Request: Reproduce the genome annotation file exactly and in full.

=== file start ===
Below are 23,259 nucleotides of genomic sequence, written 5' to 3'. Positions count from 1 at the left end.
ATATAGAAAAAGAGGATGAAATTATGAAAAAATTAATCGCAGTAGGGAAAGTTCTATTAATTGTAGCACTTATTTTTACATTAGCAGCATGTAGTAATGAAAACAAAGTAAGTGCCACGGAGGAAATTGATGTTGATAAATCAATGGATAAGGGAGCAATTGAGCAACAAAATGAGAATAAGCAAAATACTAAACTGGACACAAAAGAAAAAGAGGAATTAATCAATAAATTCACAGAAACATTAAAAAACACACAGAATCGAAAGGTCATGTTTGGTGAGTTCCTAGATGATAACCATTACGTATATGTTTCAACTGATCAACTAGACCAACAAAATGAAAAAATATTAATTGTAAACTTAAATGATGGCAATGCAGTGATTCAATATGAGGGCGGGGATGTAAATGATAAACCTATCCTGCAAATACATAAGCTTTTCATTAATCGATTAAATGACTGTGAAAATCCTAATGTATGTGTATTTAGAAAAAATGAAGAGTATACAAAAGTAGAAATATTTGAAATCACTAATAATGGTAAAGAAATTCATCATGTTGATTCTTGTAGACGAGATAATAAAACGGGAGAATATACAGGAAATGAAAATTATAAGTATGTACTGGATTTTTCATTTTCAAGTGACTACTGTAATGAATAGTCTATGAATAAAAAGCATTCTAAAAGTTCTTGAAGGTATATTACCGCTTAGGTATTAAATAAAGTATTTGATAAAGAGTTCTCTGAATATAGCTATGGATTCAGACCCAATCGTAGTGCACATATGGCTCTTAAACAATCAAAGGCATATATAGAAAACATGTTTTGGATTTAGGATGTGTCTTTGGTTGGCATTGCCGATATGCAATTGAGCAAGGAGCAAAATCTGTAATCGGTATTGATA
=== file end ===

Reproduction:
Below are 23,259 nucleotides of genomic sequence, written 5' to 3'. Positions count from 1 at the left end.
ATATAGAAAAAGAGGATGAAATTATGAAAAAATTAATCGCAGTAGGGAAAGTTCTATTAATTGTAGCACTTATTTTTACATTAGCAGCATGTAGTAATGAAAACAAAGTAAGTGCCACGGAGGAAATTGATGTTGATAAATCAATGGATAAGGGAGCAATTGAGCAACAAAATGAGAATAAGCAAAATACTAAACTGGACACAAAAGAAAAAGAGGAATTAATCAATAAATTCACAGAAACATTAAAAAACACACAGAATCGAAAGGTCATGTTTGGTGAGTTCCTAGATGATAACCATTACGTATATGTTTCAACTGATCAACTAGACCAACAAAATGAAAAAATATTAATTGTAAACTTAAATGATGGCAATGCAGTGATTCAATATGAGGGCGGGGATGTAAATGATAAACCTATCCTGCAAATACATAAGCTTTTCATTAATCGATTAAATGACTGTGAAAATCCTAATGTATGTGTATTTAGAAAAAATGAAGAGTATACAAAAGTAGAAATATTTGAAATCACTAATAATGGTAAAGAAATTCATCATGTTGATTCTTGTAGACGAGATAATAAAACGGGAGAATATACAGGAAATGAAAATTATAAGTATGTACTGGATTTTTCATTTTCAAGTGACTACTGTAATGAATAGTCTATGAATAAAAAGCATTCTAAAAGTTCTTGAAGGTATATTACCGCTTAGGTATTAAATAAAGTATTTGATAAAGAGTTCTCTGAATATAGCTATGGATTCAGACCCAATCGTAGTGCACATATGGCTCTTAAACAATCAAAGGCATATATAGAAAACATGTTTTGGATTTAGGATGTGTCTTTGGTTGGCATTGCCGATATGCAATTGAGCAAGGAGCAAAATCTGTAATCGGTATTGATA